I think we have to think about the whole concept of popularity and how it affects most everything we do. We seem to think that popularity is some kind of god that we need to constantly praise, when the stuff that’s less popular can’t possibly be that good because its not popular. So we constantly and consistently strive for that. However, on the internet, as in real life, the best stuff is not the most popular. We have to stop praying to the god of popularity, and start praying to the god of great.

Most algos out there really leverage the crowd, some for practical reasons, since the sheer volume of data that needs to be sorted through requires some kind of curation, but I think that those algos put too much weight on the crowd, biases and all. There are some new studies which help to strip those out, and I’m happy to see that those things are changing, but we are still nowhere near where we need to be.

Maybe its my own thinking, but popularity rarely equals quality (do you remember the old political story from ancient Athens – there was a rally in the square where two politicians were giving a speech on why they should be mayor of Athens, some guy got there late and asked another who he was voting for and he said candidate X. When the late guy asked why, was it his stance on issue 1, 2 or 3? The first guy said “I like this haircut” – wisdom of the crowd, (In my best Wayne Campbell: Wayne’s World : “cha right” ). Of course the opposite, having a select few elite determine the outcome is just as bad, or worse.

There has to be some middle ground. There has to be some combination of factors that we can use – especially with all of this big data that we are collecting, which can make this much better. But until we get the will – either by us using other sites to search – anything but Google, Bing or Yahoo! – or those sites doing something about greatly improving their algo by pulling the long tail of great stuff back up to the top, then there is very little we can do, except for simply going to those middle ground and later pages ourselves. Of course this takes time and work, but isn’t it worth it – to get to the good stuff.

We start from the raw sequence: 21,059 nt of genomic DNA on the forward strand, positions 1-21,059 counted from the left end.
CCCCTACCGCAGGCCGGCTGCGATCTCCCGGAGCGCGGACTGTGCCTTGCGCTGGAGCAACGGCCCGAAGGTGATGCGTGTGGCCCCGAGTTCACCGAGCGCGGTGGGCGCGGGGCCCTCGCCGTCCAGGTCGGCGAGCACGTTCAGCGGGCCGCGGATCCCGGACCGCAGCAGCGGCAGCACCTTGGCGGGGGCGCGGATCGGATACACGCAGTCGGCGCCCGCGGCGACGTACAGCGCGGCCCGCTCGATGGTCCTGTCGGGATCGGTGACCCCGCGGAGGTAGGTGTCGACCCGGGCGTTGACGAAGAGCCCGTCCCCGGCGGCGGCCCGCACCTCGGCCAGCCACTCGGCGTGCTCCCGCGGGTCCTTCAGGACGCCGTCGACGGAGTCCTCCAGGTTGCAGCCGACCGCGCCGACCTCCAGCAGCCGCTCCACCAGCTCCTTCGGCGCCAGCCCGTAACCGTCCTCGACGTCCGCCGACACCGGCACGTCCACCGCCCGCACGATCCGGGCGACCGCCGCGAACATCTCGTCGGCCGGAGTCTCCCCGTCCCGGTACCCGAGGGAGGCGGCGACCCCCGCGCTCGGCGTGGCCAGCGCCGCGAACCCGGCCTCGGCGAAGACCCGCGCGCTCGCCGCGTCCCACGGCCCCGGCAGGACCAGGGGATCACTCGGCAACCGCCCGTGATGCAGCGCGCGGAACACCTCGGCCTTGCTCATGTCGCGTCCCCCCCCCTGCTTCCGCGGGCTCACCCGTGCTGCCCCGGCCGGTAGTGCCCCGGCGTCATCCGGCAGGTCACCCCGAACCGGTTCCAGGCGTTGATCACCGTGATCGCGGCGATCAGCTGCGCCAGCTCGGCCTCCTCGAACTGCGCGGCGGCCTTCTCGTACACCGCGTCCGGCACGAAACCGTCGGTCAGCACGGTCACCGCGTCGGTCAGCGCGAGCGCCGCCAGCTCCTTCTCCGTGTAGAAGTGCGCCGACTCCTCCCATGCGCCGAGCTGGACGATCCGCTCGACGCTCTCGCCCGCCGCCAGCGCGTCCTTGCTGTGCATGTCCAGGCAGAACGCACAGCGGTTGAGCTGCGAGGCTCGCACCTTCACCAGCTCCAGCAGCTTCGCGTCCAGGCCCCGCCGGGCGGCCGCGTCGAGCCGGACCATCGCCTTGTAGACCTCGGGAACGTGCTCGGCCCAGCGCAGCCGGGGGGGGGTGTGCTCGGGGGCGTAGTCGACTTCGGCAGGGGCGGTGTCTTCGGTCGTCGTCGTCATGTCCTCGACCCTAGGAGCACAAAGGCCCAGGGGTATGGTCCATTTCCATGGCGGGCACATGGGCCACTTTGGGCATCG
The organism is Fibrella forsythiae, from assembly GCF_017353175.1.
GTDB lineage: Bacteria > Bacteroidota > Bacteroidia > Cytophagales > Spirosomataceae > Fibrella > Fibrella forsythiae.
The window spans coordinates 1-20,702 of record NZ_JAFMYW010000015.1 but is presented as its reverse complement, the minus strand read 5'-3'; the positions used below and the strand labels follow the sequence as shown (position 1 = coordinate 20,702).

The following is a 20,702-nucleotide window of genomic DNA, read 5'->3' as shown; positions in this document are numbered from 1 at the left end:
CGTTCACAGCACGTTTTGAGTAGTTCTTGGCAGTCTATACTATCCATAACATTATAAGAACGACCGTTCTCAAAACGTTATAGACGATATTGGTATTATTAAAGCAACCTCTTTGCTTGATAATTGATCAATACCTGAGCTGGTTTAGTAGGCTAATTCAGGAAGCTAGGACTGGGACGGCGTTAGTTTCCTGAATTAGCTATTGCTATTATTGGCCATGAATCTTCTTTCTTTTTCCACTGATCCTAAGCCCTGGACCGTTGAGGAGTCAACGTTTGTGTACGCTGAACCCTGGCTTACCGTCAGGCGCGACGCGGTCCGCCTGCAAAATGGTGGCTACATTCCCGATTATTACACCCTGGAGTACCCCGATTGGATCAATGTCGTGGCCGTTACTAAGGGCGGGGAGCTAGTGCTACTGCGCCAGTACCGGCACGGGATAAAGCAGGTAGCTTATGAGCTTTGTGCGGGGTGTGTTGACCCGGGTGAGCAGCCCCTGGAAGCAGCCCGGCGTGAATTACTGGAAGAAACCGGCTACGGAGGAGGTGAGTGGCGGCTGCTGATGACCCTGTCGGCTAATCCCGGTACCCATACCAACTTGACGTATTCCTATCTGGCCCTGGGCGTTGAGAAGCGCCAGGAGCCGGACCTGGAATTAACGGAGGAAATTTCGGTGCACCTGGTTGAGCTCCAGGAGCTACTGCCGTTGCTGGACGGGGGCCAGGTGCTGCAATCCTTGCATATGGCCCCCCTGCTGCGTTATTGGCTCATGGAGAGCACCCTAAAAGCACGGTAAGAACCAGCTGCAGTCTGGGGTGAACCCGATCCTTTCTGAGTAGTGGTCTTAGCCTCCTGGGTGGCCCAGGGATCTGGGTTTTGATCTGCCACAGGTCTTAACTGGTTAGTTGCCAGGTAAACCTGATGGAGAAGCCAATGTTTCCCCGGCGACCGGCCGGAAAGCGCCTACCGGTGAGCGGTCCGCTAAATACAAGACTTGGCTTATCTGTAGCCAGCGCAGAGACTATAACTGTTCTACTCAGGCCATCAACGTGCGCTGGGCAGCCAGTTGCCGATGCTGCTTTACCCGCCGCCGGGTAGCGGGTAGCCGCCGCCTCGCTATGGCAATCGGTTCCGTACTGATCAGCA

I was on a call the other day and someone mentioned that Google et al had transitioned from being search engines to being “decision engines” – that people didn’t even bother doing anything but just going along with Google’s suggestions of results. They’d completely pushed the responsibility for the decision to Google. If you ask me, that’s sad. We can’t let these companies make their decisions for us.

The next time you search for anything, go below the fold, go to page 10, see whats there. Be more discerning about what you are looking at. Understand that the first things so see are not there because they are the most relevant to YOU, they are the most relevant to Google, Bing or Yahoo! Not you. Sometimes they might SEEM to be relevant to you, but always through the filter of what Google wants to show you…

Try it offline too – I don’t want to be the only guy out there asking for the “least popular” item. Maybe I can create a whole new movement of people who actively seek out the long tail of experience – that purposely eschew the crowd and go their own way. Can’t be too big though, as that would be its own crowd.

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SCROLL DOWN TO SEE MORE…

Above-the-fold

You aren’t seeing this text when you first come to this site. Even though this is a blog post and arguably the TEXT of the blog post is the most important thing you aren’t seeing it. You are probably either seeing a giant graphic, or a slider or something. You aren’t seeing the text. We are now in a below-the-fold-world – everything is SCROLL DOWN TO SEE MORE….

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(BTW, clicking on the arrow above does nothing, but will that stop you?)

I’ve been reviewing a tonload of WordPress themes and other various designs lately for a number of different reasons and I’ve been struck by a strange feeling. I’ve been looking a websites, for oh maybe 20 years now and have seen them go from HTML 1.0 (remember that awesome grey background that they all had back at the beginning – you don’t do you?) to what we have today and obviously things have changed for the better.